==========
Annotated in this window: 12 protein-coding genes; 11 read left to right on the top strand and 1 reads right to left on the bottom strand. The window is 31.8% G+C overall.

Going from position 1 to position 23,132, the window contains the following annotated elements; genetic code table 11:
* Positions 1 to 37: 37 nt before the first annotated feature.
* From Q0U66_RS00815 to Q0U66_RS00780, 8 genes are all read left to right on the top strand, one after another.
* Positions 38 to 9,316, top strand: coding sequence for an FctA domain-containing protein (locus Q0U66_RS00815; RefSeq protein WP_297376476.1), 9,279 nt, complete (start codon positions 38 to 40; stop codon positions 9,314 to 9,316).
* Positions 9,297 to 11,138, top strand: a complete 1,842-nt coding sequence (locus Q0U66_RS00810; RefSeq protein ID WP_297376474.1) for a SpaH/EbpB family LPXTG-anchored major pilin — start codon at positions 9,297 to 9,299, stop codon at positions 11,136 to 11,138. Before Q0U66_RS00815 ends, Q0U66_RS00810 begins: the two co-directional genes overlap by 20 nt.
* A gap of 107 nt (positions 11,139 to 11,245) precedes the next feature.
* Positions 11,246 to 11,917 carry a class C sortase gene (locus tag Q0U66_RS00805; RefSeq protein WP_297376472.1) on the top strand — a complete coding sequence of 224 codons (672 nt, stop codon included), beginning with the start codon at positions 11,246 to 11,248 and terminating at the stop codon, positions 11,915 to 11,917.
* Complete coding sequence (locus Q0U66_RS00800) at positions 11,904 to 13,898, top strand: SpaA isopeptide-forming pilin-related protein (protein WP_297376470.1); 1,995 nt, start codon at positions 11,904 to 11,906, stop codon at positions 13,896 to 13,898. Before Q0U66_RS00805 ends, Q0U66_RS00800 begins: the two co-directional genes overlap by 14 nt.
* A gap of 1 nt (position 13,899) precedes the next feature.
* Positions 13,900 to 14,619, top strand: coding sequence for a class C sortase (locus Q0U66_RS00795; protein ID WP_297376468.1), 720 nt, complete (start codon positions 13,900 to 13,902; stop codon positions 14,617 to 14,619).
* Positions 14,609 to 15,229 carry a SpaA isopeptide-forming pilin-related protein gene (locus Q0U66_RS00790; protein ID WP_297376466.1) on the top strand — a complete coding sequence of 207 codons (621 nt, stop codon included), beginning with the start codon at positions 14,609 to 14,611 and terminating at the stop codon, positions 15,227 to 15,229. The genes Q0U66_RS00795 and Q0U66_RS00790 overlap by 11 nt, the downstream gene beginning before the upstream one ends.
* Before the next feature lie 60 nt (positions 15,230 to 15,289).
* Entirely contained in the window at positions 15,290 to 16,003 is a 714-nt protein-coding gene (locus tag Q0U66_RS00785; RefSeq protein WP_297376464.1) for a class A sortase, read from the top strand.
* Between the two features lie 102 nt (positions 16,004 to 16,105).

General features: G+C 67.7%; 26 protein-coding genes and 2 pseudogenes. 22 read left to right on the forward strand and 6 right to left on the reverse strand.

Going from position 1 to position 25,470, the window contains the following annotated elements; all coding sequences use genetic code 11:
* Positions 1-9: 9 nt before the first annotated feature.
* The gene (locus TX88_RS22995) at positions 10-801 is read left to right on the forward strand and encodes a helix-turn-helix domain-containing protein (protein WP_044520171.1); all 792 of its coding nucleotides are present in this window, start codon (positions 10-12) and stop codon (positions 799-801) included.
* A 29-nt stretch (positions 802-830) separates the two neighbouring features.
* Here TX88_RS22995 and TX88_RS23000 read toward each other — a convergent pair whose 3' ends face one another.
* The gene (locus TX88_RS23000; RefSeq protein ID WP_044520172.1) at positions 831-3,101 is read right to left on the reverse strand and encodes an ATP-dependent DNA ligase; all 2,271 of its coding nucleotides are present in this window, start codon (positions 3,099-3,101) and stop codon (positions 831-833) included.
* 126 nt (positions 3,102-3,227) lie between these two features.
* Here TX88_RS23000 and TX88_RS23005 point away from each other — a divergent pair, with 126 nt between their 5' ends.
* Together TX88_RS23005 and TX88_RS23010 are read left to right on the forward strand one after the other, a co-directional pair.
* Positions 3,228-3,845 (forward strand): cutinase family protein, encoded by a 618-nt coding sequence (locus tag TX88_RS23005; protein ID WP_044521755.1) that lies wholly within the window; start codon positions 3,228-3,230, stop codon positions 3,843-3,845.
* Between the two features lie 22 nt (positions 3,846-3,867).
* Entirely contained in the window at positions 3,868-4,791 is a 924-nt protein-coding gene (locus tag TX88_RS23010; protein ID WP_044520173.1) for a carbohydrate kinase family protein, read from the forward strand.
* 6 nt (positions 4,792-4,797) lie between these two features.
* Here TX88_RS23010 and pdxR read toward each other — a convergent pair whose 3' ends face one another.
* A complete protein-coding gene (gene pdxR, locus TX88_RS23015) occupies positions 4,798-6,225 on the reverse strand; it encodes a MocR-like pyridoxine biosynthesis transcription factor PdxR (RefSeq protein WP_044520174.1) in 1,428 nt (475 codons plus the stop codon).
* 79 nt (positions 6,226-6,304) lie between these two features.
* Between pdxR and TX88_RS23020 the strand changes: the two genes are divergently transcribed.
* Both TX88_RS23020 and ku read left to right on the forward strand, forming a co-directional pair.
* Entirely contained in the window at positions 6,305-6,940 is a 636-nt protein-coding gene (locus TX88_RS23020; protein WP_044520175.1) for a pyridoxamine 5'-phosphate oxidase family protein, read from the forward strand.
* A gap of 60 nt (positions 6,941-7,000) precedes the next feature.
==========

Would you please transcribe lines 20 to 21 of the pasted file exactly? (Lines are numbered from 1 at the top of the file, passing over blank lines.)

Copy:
* A 29-nt stretch (positions 802-830) separates the two neighbouring features.
* Here TX88_RS22995 and TX88_RS23000 read toward each other — a convergent pair whose 3' ends face one another.